Cornish Scones: A Whisk of Passion & a Dash of Family Love

Cornish scones

Cornish scones. Surely one of the most iconic ingredients in Cornwall’s foodie scene. Along with a Cornish Pasty, of course!

So, how did this small, round, dough-like ‘cake’ become one of the first things people consider eating when coming to Cornwall? And what’s the real difference between Cornish and Devon cream tea scones?

Of course, there are far more weightier questions like, ‘Do you put the strawberry jam or cream first on scones in Devon or Cornwall?’ which we will come to shortly. But, I’m intrigued by how something that started life in Scotland as an alternative to bread became part of a double act with Cornish Cream.

I dive into the history books and travel the highways and byways of Cornwall. Along the way, I discover how one Cornish company has taken the humble scone and turned Cornish Cream tea by post into an art form.

So, grab a cuppa, get cozy, and let’s unveil the magic together.

Cornish cream tea

The Evolution of a Delight: From Crustades to Fluffy Scones

The history of these delectable teatime treats can be traced back to the 16th century when the first scone-like breads emerged in Scotland. Originally known as “croustades” or “crustade,” they were simple, unleavened rounds of dough cooked on a griddle. 

Over time, as baking techniques evolved and ingredients became more readily available, these humble crustades transformed into the fluffy, golden scones we know and love today. The precise origins of the name “scone” remain a subject of debate, but one thing is certain: Cornwall has played a significant role in their present-day success.

A Simple Scone Transformed into a Cornish Cream Tea

There are some suggestions an early form of cream tea surfaced in Devon at Tavistock Abbey in 997AD. Bread spread with cream and topped with jam was a simple snack offered to travellers by the monks. This is likely why Devonians put cream on first and plump for the jam on top. Yes, the age-old debate lives on!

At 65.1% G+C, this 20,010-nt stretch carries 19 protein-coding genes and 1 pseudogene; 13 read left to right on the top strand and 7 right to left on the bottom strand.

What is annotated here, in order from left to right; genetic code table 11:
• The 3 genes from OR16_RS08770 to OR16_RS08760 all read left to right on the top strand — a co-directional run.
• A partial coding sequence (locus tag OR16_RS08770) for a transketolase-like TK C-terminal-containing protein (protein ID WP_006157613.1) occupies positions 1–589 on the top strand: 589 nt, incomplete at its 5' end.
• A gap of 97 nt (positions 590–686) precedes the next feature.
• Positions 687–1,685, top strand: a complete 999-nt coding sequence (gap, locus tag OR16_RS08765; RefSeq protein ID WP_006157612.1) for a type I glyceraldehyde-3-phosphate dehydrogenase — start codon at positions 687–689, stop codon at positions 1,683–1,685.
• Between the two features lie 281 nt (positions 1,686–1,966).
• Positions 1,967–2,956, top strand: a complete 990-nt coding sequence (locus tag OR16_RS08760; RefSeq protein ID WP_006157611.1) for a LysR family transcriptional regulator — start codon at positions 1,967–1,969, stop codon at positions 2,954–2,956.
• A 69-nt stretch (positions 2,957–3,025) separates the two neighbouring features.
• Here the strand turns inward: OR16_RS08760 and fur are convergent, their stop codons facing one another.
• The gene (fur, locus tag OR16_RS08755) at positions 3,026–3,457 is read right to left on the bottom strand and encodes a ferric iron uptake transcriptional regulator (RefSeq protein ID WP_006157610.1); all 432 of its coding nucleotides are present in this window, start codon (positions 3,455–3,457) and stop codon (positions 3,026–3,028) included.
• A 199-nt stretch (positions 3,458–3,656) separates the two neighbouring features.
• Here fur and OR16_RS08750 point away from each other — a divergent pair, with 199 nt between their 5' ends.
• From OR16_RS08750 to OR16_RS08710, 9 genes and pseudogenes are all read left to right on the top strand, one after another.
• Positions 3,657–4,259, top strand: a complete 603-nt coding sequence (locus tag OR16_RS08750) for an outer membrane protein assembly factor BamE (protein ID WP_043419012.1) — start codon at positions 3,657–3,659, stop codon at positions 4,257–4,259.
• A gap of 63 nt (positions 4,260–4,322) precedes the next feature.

However, it wasn’t until the 1850s, when the railway brought the first visitors to Cornwall, that the afternoon cream tea treat as we know it took off. At the time, tea rooms were beginning to spring up as a genteel way for ladies to bridge the gap between lunch and dinner.

Today, even tea is grown here in Cornwall! Tregothnan estate, home of the Lord’s Falmouth, grows tea on the banks of the River Fal.

But, I digress. What of today’s scone scene?

A Heritage of Baking Topped Off with Roddas Cornish Clotted Cream

What makes Cornish scones truly special is the love and passion infused into every kneading of the dough and every pin roll. As well as, of course, the famous clotted cream topping!

Along with the Cornish pasty, our baking heritage is one to preserve. Passed down through generations, these cherished recipes have become treasured family heirlooms, keeping the essence of Cornwall’s baking traditions alive. 

Here’s Rodda’s (the most well-known of the local dairies selling clotted cream) recipe for Cornish scones. They are simple in construction. Yet, it’s their very simplicity that strikes doubt into novice bakers. Take a look at how Roddas makes them:

Mary Berry, she of the ‘soggy bottoms’ pays close attention to detail. Take a look at her recipe for plain scones here.

Baking At Grandma’s Knee: How One Family Recipe Inspires Business

Researching companies who make ‘proper’ Cornish scones, I stumbled across The Cornish Scone Company.

It is this same sense of history and tradition that drew me in. Karen learned to bake as a young girl with her grandmother beside her. Her grandmother’s recipe inspires Karen each day, as she produces a range of different flavoured homemade scones, as well as traditional ones. 

As with all successful companies, her passion for the freshest quality bake keeps her going.

Love Of Cornish Scones and Dash of Family Fondness

The Cornish Scone Company was born when her parents moved away and missed their afternoon treat. As a special surprise, Karen baked and posted a batch of scones. The rest, as they say, is history!

Today, Karen bakes all her delectable afternoon treats herself, with the exception of Cornish pasties.